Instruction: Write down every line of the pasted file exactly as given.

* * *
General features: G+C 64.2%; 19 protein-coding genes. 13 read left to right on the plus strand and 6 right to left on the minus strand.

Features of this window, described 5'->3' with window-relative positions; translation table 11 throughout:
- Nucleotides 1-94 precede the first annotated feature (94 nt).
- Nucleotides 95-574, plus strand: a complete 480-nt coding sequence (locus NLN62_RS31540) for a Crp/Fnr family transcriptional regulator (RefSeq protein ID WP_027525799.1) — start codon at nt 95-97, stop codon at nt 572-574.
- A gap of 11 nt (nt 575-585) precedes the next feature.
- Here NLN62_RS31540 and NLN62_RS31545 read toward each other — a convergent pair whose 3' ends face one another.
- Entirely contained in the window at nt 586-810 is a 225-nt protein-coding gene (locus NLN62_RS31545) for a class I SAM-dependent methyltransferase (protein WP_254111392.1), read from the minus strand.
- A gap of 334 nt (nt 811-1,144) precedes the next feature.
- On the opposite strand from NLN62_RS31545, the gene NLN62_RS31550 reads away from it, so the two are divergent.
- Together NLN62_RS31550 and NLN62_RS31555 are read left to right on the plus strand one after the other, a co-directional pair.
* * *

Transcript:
General features: G+C 64.2%; 19 protein-coding genes. 13 read left to right on the plus strand and 6 right to left on the minus strand.

Features of this window, described 5'->3' with window-relative positions; translation table 11 throughout:
- Nucleotides 1-94 precede the first annotated feature (94 nt).
- Nucleotides 95-574, plus strand: a complete 480-nt coding sequence (locus NLN62_RS31540) for a Crp/Fnr family transcriptional regulator (RefSeq protein ID WP_027525799.1) — start codon at nt 95-97, stop codon at nt 572-574.
- A gap of 11 nt (nt 575-585) precedes the next feature.
- Here NLN62_RS31540 and NLN62_RS31545 read toward each other — a convergent pair whose 3' ends face one another.
- Entirely contained in the window at nt 586-810 is a 225-nt protein-coding gene (locus NLN62_RS31545) for a class I SAM-dependent methyltransferase (protein WP_254111392.1), read from the minus strand.
- A gap of 334 nt (nt 811-1,144) precedes the next feature.
- On the opposite strand from NLN62_RS31545, the gene NLN62_RS31550 reads away from it, so the two are divergent.
- Together NLN62_RS31550 and NLN62_RS31555 are read left to right on the plus strand one after the other, a co-directional pair.